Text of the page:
Former Jacksonville transfer JD Notae absolutely thrived in a sixth man role last season, averaging 12.8 points off the bench and consistently providing a major offensive boost. He has now moved into the starting lineup, and perhaps he should have been considered a dark horse candidate for SEC player of the year with the expanded role. Notae opened the season with 30 points against Mercer then had 18 against Gardner-Webb. He made nine of his 21 3-point attempts in those games — and also racked up nine steals. Taking over for Notae in the sixth man role is Miami transfer Chris Lykes, who hadn’t come off the bench in a game since March 2018. But Lykes has bought into it and looks to be enjoying his instant offense role. He had 16 points in the opener.

14. Kentucky Wildcats (1-1)
Previous ranking:
9
This week: vs. Mount St. Mary’s (Tuesday), vs. Ohio (Friday)

While Kentucky is more experienced than I’ve seen in the past, the Wildcats are still trying to turn a very deep and talented newcomer class into a cohesive unit — so it shouldn’t have been too much of a surprise that their progression is a little bit behind that of Duke’s, especially when you factor in a couple of preseason injuries. On the plus side, Georgia transfer Sahvir Wheeler has looked fantastic as the playmaker, dishing out 22 assists in two games, while West Virginia transfer Oscar Tshiebwe might end up leading the nation in rebounds. Tshiebwe averaged an absurd 20 boards in back-to-back games to start the season, 22 of which were on the offensive end. One note from over the weekend: Iowa transfer CJ Fredrick will undergo surgery this week and is expected to miss the season with a hamstring injury. He was arguably the best shooter in the portal and could have really stretched the defense for the Wildcats.

play

0:16

Jahvon Quinerly splits two defenders with a bounce pass to Charles Bediako, who finishes with a dunk.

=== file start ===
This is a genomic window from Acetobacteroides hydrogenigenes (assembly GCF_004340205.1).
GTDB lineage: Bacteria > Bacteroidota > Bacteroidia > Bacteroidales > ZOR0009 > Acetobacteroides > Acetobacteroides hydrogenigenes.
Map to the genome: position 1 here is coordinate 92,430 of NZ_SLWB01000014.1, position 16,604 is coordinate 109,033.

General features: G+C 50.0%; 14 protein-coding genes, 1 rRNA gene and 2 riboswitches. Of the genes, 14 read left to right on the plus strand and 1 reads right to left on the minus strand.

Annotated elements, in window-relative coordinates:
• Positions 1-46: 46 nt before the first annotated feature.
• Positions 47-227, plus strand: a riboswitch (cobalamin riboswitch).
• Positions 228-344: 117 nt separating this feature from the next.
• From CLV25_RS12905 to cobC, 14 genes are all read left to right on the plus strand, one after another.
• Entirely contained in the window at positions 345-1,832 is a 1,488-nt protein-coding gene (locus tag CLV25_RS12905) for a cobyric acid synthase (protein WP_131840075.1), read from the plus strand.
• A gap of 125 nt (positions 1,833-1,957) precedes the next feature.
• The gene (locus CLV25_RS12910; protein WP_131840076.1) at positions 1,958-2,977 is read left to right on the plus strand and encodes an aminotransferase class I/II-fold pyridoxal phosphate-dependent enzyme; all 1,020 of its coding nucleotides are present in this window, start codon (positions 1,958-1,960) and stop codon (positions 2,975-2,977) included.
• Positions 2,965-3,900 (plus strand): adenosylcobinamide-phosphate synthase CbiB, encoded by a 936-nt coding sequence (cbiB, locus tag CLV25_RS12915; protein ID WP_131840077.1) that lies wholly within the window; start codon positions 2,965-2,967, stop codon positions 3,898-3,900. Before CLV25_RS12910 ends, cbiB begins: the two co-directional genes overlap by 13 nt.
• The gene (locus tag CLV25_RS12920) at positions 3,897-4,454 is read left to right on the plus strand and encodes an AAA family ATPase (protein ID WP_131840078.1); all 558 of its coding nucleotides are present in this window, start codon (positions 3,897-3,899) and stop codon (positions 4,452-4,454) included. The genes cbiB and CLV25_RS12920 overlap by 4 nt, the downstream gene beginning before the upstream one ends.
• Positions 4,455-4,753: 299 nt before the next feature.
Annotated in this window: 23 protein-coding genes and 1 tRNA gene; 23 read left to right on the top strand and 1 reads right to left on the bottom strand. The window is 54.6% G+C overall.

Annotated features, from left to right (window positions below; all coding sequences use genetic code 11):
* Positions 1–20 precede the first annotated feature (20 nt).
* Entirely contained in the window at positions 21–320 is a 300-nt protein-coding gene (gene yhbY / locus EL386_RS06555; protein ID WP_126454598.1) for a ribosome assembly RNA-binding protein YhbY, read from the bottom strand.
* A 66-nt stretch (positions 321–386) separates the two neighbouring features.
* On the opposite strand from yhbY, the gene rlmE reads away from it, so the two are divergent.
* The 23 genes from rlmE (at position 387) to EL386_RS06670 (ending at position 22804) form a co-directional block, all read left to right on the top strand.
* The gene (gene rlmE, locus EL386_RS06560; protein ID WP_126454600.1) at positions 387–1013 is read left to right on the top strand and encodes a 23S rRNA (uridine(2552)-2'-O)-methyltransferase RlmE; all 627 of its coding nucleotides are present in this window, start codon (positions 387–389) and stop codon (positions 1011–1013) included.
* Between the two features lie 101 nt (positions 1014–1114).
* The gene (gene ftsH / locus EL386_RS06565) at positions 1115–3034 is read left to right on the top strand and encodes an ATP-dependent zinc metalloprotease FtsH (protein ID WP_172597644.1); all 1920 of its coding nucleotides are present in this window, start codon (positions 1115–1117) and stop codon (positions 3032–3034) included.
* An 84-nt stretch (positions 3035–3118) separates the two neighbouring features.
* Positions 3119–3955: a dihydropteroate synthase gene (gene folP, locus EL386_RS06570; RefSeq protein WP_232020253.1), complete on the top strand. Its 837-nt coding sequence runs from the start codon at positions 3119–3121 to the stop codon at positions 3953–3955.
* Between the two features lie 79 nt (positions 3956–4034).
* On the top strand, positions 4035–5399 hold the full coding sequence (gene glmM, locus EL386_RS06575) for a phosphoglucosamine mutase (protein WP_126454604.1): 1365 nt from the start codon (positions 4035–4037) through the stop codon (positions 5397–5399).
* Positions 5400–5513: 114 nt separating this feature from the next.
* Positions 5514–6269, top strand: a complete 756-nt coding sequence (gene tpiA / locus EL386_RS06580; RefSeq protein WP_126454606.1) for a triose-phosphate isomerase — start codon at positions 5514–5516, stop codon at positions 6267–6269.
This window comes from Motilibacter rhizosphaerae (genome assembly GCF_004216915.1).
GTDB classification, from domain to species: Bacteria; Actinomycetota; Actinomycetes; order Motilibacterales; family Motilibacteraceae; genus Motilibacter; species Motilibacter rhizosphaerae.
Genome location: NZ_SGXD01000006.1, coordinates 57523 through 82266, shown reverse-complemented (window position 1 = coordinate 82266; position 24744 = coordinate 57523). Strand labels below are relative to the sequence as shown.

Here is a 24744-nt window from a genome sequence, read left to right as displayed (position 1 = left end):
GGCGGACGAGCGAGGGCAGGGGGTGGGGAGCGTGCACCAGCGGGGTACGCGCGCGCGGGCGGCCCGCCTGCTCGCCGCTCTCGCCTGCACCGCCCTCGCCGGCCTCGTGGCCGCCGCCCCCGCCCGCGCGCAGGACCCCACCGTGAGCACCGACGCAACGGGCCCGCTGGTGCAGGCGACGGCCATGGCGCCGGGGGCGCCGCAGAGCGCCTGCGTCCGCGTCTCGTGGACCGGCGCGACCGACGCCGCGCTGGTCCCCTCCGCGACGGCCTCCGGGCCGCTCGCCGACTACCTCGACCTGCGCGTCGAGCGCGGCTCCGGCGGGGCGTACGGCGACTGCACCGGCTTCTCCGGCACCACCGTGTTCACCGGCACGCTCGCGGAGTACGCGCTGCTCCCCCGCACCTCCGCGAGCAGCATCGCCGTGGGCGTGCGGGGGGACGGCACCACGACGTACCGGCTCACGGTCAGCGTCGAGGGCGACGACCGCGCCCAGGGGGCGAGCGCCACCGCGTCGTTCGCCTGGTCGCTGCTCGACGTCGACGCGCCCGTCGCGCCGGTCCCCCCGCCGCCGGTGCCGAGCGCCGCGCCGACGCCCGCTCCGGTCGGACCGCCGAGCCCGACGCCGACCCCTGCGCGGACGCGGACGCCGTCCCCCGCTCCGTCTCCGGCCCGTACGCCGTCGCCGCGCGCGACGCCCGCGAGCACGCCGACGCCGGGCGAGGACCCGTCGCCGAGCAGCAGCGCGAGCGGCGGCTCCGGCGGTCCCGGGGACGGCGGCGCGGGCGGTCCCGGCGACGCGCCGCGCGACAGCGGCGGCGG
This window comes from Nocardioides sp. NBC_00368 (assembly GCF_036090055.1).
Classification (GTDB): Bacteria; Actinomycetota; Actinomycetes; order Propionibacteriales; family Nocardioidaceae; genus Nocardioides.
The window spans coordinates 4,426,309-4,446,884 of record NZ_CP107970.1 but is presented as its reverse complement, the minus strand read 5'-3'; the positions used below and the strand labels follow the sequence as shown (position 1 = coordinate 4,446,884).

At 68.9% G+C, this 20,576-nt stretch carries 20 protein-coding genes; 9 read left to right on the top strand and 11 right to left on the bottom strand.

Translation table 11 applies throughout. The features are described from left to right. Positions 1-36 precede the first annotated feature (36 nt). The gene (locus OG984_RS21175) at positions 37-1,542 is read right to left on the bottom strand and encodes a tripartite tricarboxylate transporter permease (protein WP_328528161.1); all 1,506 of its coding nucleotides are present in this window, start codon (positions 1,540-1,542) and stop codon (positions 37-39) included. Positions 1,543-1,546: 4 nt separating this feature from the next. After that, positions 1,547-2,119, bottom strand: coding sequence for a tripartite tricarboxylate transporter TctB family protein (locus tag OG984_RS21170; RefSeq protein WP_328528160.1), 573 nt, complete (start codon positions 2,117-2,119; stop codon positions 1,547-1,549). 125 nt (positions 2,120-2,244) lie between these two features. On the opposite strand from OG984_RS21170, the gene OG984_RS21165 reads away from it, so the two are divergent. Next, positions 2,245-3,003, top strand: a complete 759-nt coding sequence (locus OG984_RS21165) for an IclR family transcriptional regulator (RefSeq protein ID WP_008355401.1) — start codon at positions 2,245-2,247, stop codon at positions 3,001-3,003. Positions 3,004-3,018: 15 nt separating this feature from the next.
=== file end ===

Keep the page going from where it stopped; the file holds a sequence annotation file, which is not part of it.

15. Alabama Crimson Tide (2-0)
Previous ranking:
16
This week: vs. South Alabama (Tuesday), vs. Oakland (Friday)

Alabama had a quietly difficult opening-week schedule, with games against potential NCAA tournament teams Louisiana Tech and South Dakota State. The Crimson Tide dispatched both, scoring 1.29 points per possession and averaging nearly 100 points per game in the process. Jahvon Quinerly and Jaden Shackelford are picking up where they left off last season, but the emergence of senior wing Keon Ellis has been the storyline for Alabama. Ellis had generated consistent positive buzz all offseason, playing himself onto NBA draft boards in the process. He is averaging 16.5 points, 11.0 rebounds and 3.0 assists, while making five of his nine 3-point attempts. Ellis’ emergence gives Nate Oats yet another versatile perimeter player.

16. Houston Cougars (2-0)
Previous ranking:
15
This week: vs. Virginia (Tuesday)

Houston nearly became one of the biggest upset victims of the first week, needing to overcome a double-digit deficit in the final 10 minutes to beat Hofstra in overtime. Replacing Quentin Grimes and DeJon Jarreau was never going to be easy, but Marcus Sasser is certainly taking advantage of the available shots. The 6-foot-2 guard finished last season with back-to-back 20-point efforts in the Elite Eight and Final Four, and he is picking up where he left off. He had 25 points in the win over Hofstra and followed it up with 26 points against Rice. He has made 44% of his 3-point attempts, and he also dished out eight assists in both games. Sasser and Texas Tech transfer Kyler Edwards are going to form a dynamic offensive backcourt. The Cougars will face Virginia this week in a battle of two of the best defensive teams in the country.

Dropped out: None

In the waiting room

Tennessee Volunteers: Five-star freshman Kennedy Chandler, the top point guard recruit in the country last season, has lived up to expectations so far. He had 20 points — making all four of his 3-point attempts — and four assists in the opener against Tennessee-Martin then tallied 16 points, six assists and three steals against East Tennessee State. He looks like the real deal.

North Carolina Tar Heels: While the Tar Heels ultimately pulled out the win, their defensive performance against Brown was one of the bigger eye-opening “efforts” of the opening weekend. Brown, which hadn’t played a Division I team since March 2020, scored 50 points in the first half and 1.23 points per possession before the Tar Heels pulled away. Hubert Davis’ first big in-season task is clear.

Florida Gators: Florida struggled to defend during SEC play last season, so Mike White went out and landed arguably the best defensive class in the country from the portal. It showed on Sunday, as the Gators held Florida State to 55 points, 35% shooting from inside the arc and just over 0.80 points per possession. White’s top six players this season are seniors; they could be a factor in the SEC.



Source link

Related Articles

Leave a Reply

Your email address will not be published. Required fields are marked *

Back to top button